The Senate-will-never-convict club can discount this history, pointing instead to congressional Republicans’ sycophancy during the past two years, and credibly say, “GOP senators are in lock-step with the president and will rally around their fellow Republican.” And indeed, getting 20 out of 53 Republican senators to agree to boot him from office won’t be easy under any circumstances.

Trump, however, is far from an institutional Republican. He had never run for office as a Republican before the 2016 presidential election. From the 1980s into the Obama years, he donated more to Democratic candidates than to Republican ones. As late as 2004, he said he identified more as a Democrat than as a Republican.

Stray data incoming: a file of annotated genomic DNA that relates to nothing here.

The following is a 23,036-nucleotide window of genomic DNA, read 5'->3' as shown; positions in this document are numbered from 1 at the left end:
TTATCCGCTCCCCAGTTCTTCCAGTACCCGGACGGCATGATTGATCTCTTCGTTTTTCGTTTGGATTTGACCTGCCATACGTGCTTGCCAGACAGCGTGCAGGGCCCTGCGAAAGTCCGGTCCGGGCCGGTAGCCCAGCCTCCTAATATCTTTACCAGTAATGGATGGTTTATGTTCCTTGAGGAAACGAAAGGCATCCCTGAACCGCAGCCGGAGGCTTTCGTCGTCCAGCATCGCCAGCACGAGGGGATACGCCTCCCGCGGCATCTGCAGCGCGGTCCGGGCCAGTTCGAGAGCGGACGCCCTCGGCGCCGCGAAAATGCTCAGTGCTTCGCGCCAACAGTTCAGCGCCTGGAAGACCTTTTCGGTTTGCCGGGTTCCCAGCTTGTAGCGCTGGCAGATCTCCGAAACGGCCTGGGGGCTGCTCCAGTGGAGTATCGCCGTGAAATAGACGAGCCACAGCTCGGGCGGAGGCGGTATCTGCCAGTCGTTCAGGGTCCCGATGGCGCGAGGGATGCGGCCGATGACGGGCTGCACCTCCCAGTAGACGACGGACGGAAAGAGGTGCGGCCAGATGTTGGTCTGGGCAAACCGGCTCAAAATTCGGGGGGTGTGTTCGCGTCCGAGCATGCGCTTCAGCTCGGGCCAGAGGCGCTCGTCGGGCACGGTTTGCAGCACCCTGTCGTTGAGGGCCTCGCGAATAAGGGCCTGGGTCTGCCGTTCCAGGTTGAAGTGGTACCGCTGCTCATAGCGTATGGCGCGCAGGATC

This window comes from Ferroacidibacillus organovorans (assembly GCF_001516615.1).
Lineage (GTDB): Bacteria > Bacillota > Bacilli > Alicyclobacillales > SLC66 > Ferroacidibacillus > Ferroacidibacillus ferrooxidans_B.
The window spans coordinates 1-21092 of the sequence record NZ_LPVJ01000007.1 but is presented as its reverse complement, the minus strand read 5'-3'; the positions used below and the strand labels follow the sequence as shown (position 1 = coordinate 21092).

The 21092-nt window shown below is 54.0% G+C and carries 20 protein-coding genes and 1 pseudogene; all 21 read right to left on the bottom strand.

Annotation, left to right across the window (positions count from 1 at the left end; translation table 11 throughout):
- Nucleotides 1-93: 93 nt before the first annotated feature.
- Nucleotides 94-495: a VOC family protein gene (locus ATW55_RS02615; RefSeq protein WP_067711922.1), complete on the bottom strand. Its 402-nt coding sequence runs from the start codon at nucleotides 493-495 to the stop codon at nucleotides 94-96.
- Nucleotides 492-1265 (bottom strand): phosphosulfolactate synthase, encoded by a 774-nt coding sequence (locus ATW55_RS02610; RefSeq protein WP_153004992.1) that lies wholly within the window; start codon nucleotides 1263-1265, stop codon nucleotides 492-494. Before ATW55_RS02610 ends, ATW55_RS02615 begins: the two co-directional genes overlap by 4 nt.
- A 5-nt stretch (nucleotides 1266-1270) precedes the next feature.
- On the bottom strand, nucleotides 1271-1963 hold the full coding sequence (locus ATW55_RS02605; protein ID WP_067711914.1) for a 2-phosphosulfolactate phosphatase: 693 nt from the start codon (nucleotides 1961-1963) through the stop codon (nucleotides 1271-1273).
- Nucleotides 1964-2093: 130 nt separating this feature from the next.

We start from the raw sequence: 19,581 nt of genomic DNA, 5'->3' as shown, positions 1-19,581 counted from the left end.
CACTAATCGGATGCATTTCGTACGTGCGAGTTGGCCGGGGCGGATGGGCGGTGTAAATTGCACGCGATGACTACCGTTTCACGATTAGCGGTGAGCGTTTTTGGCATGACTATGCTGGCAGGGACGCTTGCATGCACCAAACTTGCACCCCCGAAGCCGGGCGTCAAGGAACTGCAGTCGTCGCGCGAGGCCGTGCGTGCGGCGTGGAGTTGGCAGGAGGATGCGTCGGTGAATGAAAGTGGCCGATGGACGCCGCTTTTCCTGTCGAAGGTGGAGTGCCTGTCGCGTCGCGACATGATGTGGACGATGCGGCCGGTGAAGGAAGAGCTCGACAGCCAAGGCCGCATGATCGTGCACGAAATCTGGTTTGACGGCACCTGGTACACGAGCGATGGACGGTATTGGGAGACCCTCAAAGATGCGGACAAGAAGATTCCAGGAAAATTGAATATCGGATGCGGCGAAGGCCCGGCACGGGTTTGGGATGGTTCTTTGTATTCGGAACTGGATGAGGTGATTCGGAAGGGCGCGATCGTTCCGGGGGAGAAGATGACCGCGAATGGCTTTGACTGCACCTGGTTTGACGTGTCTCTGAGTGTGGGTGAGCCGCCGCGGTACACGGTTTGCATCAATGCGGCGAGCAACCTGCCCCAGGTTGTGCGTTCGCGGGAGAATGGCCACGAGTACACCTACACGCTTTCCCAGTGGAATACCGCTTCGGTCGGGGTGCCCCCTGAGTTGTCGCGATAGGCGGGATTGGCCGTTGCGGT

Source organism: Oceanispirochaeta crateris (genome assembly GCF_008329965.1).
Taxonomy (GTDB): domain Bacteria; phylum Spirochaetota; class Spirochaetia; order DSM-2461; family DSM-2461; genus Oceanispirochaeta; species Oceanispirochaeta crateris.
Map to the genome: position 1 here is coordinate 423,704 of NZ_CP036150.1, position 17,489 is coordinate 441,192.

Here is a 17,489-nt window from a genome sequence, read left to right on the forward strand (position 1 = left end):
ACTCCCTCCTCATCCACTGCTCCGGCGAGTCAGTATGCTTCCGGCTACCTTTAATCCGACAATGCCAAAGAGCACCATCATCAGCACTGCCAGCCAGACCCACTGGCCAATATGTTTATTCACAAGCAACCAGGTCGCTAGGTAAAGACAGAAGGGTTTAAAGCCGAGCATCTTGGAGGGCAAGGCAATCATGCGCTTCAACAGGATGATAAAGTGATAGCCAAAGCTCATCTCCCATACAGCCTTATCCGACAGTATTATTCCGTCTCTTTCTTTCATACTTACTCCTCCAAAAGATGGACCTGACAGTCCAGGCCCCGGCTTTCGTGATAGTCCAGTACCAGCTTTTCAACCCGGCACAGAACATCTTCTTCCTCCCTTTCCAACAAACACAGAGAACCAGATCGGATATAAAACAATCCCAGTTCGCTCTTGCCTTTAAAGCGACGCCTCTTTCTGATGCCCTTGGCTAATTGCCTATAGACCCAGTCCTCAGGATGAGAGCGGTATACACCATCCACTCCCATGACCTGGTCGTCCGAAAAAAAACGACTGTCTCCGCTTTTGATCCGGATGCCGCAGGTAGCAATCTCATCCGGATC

His party credentials contrast sharply with the most recent nearly impeached Republican president, Richard M. Nixon. By the time the Judiciary Committee voted on articles of impeachment against Nixon, he had been a steady partisan for almost 30 years: a Republican representative and senator from California from 1947 until 1953, vice president of the United States for eight years under Dwight D. Eisenhower, the party’s standard-bearer in the 1960 presidential election, Republican candidate in the 1962 California gubernatorial race and president since 1969.